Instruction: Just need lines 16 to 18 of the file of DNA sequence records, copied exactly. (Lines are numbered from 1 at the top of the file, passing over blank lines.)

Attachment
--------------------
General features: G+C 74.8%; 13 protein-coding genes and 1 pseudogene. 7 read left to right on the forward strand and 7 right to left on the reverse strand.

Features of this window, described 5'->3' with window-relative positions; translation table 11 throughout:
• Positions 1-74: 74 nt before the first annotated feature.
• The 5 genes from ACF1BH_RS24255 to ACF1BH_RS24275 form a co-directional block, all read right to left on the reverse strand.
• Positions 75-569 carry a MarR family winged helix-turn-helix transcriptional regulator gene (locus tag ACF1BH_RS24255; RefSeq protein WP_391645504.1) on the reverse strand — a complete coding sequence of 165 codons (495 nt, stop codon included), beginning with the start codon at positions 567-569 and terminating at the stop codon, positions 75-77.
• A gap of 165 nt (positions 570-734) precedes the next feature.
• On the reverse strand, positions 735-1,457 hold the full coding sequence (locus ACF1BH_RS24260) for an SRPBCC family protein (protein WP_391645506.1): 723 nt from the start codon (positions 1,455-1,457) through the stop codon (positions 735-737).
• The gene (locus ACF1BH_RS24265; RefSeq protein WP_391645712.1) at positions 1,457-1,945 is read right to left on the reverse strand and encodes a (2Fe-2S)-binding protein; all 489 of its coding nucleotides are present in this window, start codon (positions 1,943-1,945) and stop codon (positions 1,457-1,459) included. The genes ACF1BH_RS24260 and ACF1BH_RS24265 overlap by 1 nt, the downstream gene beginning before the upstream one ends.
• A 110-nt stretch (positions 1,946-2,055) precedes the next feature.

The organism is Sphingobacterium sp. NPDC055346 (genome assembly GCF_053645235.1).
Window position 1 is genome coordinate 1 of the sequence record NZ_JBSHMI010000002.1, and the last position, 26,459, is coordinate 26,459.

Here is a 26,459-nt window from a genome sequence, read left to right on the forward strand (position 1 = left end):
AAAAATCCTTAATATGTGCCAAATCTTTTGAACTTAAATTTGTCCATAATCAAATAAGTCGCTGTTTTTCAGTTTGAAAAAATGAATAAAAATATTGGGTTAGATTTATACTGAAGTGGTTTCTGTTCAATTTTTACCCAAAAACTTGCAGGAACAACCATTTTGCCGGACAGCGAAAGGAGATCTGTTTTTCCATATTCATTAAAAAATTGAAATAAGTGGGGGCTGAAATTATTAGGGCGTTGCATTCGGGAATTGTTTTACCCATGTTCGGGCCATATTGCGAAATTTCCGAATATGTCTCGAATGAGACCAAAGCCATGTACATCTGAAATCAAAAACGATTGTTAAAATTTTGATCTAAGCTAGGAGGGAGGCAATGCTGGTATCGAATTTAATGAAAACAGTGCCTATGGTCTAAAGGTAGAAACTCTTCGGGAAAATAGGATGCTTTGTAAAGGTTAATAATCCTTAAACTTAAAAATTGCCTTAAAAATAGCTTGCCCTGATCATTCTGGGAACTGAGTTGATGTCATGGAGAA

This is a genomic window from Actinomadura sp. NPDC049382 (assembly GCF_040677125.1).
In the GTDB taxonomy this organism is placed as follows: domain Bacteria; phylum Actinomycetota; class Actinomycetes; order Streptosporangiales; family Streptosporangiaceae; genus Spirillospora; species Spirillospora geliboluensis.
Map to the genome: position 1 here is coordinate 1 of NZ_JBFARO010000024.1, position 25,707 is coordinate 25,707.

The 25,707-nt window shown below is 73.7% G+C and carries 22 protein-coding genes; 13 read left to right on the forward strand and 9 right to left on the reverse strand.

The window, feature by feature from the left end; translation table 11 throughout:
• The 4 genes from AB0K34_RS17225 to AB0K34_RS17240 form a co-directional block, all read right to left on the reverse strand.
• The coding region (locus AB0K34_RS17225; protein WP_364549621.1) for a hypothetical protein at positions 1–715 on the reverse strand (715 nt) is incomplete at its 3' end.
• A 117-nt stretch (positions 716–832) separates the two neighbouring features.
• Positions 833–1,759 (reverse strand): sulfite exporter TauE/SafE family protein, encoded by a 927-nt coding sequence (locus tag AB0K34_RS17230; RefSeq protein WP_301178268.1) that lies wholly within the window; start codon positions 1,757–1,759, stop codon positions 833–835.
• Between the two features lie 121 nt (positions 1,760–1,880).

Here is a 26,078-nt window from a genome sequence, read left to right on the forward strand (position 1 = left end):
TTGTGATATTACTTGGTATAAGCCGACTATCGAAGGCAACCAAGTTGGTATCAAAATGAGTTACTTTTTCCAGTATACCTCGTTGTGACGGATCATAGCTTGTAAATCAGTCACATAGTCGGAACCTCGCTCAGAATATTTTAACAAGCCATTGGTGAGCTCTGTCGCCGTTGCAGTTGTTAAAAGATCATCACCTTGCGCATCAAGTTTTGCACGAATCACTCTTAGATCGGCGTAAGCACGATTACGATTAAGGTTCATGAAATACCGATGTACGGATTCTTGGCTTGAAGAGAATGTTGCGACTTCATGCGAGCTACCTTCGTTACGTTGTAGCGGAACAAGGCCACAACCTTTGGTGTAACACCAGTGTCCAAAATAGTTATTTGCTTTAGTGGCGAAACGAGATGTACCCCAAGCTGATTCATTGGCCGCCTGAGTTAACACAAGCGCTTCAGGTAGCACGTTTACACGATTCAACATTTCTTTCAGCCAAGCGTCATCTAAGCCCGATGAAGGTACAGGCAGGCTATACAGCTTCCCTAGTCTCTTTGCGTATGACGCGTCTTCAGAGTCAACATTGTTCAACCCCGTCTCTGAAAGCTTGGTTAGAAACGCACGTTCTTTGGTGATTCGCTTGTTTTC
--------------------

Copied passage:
Map to the genome: position 1 here is coordinate 1 of NZ_JBFARO010000024.1, position 25,707 is coordinate 25,707.

The 25,707-nt window shown below is 73.7% G+C and carries 22 protein-coding genes; 13 read left to right on the forward strand and 9 right to left on the reverse strand.

The window, feature by feature from the left end; translation table 11 throughout: